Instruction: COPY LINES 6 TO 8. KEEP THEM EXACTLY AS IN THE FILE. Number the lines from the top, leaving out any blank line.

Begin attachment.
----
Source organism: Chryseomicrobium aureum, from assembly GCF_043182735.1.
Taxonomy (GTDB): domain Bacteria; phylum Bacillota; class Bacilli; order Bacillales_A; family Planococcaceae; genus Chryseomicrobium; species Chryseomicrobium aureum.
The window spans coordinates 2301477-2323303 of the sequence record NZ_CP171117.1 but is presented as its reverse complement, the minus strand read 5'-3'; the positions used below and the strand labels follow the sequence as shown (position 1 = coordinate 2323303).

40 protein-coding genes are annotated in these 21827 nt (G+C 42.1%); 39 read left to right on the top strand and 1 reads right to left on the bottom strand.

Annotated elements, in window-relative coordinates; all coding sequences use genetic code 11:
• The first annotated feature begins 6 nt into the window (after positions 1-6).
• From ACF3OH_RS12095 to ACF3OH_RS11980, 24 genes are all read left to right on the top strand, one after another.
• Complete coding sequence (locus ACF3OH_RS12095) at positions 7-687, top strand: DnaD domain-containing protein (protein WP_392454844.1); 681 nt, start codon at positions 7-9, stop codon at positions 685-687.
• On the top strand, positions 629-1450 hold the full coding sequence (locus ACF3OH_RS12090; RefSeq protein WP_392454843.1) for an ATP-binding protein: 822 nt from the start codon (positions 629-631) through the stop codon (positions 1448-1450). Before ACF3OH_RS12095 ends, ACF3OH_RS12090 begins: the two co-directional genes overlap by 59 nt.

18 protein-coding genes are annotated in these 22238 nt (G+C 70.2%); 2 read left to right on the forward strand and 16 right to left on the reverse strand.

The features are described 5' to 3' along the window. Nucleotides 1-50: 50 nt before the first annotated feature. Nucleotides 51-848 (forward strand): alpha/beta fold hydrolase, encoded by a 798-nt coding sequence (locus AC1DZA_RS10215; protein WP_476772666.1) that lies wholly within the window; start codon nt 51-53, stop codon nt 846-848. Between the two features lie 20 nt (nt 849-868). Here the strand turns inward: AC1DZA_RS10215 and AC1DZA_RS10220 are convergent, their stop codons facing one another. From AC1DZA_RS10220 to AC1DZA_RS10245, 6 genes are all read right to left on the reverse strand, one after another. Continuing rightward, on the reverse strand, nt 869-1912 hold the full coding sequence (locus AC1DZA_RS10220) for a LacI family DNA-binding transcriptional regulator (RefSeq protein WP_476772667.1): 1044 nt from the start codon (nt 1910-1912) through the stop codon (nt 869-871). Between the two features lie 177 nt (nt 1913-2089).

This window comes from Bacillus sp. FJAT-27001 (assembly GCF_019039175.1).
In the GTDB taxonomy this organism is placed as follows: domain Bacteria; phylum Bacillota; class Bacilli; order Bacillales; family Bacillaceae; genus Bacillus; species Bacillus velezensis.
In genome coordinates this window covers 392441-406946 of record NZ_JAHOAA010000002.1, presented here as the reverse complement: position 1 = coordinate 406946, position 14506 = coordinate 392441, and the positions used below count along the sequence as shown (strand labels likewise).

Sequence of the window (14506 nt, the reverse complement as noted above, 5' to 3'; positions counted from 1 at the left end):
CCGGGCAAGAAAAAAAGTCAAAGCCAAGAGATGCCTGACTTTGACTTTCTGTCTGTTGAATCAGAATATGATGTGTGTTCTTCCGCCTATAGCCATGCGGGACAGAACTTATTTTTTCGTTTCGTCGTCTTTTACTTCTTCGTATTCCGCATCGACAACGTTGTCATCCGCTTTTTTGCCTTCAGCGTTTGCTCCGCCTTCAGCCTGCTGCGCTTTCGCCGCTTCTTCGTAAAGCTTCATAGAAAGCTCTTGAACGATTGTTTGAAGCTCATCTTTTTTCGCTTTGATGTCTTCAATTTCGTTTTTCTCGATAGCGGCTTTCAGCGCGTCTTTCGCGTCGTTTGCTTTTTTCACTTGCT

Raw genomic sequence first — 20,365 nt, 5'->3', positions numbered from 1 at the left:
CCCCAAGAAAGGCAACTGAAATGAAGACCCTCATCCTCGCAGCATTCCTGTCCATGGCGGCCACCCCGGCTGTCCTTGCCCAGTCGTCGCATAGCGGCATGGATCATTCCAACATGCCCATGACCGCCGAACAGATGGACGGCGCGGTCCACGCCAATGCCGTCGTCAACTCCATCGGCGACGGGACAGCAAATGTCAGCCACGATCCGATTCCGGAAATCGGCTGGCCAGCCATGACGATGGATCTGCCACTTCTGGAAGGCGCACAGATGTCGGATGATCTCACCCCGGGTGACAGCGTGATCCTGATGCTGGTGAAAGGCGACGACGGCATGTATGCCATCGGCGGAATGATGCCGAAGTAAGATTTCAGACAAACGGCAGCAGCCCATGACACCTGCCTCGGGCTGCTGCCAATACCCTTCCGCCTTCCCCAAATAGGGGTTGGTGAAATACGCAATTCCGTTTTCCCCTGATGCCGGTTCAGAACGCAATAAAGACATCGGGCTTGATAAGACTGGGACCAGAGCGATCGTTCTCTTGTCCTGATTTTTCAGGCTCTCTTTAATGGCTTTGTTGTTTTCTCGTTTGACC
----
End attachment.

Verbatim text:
• The first annotated feature begins 6 nt into the window (after positions 1-6).
• From ACF3OH_RS12095 to ACF3OH_RS11980, 24 genes are all read left to right on the top strand, one after another.
• Complete coding sequence (locus ACF3OH_RS12095) at positions 7-687, top strand: DnaD domain-containing protein (protein WP_392454844.1); 681 nt, start codon at positions 7-9, stop codon at positions 685-687.